There's more money in the game than there was three years ago, and Sabathia's resume is at least as strong as Lee's was. Sabathia won't be able to match the 2.13 postseason ERA Lee carried into that offseason, but with a 3.47 mark in ten Yankees postseason starts C.C. hasn't been bad. Sabathia's postseason work outside of '09 has been subpar, but I'm not sure that will affect the free agent bidding. I see Sabathia's ceiling as Lee's $24MM salary over another seven-year term, which would be a new record for a pitcher at $168MM. As with Lee, that seventh year will probably be a sticking point for all involved teams. Let's hear what you think about the total dollars in today's poll.
Some late-night linkage for your reading pleasure as the Phillies and Rangers celebrate victories, and the Yankees appear poised to join them ...
- Former Yankees lefty Andy Pettitte is enjoying retirement is highly unlikely to return to pitching, according to Joel Sherman of the New York Post. "I feel the desire [to play] is gone," Pettitte said. "I am retired. I would never say never, but God would literally have to give me desire again... I’m really doing good. I just had a good peace about [retiring]."
- Anthony McCarron of the New York Daily News has an in-depth look at the three-way trade between the Yankees, Tigers and Diamondbacks following the 2009 season. There are some interesting insights within the piece regarding the relationships between the general managers, Brian Cashman, Dave Dombrowski and Josh Byrnes, and how they met face-to-face to complete the deal.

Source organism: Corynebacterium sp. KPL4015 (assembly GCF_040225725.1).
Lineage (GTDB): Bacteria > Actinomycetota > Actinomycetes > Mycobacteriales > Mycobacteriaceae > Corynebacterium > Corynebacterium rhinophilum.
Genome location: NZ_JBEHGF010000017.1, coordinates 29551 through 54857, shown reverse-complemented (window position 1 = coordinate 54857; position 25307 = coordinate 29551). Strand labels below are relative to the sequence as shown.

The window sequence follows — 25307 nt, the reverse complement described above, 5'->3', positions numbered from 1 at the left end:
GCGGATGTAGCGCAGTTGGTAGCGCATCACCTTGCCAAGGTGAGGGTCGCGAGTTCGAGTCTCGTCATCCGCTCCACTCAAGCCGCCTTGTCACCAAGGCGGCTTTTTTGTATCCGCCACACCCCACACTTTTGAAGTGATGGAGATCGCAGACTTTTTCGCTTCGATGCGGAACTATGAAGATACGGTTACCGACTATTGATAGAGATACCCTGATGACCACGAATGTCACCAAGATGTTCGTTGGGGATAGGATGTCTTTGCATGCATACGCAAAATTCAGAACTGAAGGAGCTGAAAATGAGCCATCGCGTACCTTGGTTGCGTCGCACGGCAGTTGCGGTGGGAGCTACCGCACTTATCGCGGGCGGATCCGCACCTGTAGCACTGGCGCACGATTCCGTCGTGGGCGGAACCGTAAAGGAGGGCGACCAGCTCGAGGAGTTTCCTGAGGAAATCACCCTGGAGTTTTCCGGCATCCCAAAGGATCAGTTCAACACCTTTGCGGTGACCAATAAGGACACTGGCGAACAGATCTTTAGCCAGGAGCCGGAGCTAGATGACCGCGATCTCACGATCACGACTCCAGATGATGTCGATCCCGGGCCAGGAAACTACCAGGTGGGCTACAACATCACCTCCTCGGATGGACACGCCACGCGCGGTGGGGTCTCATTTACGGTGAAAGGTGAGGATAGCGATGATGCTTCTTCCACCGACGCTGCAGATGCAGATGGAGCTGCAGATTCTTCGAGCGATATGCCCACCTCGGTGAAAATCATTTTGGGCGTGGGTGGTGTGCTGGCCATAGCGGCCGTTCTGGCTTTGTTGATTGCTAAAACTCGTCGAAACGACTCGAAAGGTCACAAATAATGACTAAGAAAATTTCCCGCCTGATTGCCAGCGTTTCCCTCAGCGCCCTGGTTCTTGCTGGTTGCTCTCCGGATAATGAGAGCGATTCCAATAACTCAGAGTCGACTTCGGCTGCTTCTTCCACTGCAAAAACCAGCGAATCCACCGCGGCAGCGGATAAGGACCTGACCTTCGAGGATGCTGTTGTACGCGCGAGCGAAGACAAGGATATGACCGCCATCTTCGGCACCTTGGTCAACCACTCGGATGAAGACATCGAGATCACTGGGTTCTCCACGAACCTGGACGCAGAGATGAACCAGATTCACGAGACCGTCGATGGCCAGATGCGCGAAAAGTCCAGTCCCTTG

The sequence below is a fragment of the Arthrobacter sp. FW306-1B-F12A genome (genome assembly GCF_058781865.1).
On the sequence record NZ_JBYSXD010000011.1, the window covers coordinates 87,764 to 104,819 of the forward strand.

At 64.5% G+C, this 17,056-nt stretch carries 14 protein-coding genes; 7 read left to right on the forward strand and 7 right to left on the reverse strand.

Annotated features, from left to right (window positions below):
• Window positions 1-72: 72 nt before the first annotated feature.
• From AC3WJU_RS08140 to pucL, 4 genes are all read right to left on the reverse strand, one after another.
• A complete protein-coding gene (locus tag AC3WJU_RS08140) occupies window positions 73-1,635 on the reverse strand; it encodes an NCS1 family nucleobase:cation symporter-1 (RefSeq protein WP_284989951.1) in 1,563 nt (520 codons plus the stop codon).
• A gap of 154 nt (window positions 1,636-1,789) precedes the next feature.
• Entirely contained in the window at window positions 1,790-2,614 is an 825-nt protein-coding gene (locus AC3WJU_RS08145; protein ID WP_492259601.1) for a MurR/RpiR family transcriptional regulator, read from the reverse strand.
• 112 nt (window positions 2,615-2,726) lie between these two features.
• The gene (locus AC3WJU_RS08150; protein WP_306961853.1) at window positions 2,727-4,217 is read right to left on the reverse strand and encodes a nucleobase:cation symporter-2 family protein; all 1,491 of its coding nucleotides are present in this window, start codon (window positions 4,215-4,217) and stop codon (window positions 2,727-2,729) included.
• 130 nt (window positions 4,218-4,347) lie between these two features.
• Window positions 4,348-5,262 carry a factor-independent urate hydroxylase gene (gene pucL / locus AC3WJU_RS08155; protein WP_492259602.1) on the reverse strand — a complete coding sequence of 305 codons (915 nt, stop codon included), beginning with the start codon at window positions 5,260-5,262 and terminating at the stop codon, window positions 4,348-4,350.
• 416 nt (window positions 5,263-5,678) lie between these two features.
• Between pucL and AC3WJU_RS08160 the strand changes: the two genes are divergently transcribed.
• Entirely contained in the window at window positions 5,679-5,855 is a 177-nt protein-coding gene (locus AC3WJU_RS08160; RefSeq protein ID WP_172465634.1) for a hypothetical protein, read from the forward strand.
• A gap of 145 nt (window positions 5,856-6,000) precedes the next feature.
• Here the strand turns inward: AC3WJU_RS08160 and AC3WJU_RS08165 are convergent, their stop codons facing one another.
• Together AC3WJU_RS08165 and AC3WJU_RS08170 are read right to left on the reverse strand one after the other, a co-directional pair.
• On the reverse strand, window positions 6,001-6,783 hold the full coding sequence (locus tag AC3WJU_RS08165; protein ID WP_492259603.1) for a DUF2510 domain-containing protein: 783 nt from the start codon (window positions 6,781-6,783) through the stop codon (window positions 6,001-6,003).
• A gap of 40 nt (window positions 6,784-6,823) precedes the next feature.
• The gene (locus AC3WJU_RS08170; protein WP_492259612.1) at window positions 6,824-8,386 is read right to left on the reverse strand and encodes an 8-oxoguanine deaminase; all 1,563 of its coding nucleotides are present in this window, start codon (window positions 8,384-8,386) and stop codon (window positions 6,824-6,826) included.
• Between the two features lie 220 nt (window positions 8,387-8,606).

- The White Sox will likely consider Indians bench coach Sandy Alomar Jr. for their managerial vacancy, tweets Jon Heyman of SI.com. We learned earlier today that Rays bench coach Dave Martinez is among the South Siders' primary targets.
The White Sox acquired one Martinez (Osvaldo) this week as compensation when the Marlins hired manager Ozzie Guillen. Now they're eyeing another one to replace Ozzie on the bench. According to Ken Rosenthal of FOX Sports, Rays bench coach Dave Martinez is at the top of Chicago's managerial wish list.
The White Sox also like Yankees bench coach Tony Pena for the job, Rosenthal continues. However, Martinez is the team's number one choice at the moment. Martinez's Rays and Pena's Yankees are both still alive in the playoffs, so the Sox wouldn't be able to approach either coach yet.
Rosenthal hears from another source that Terry Francona's availability hasn't affected Chicago's search, and that the Sox remain focused on their original list of candidates. For more of today's rumors on Francona and the Red Sox, click here.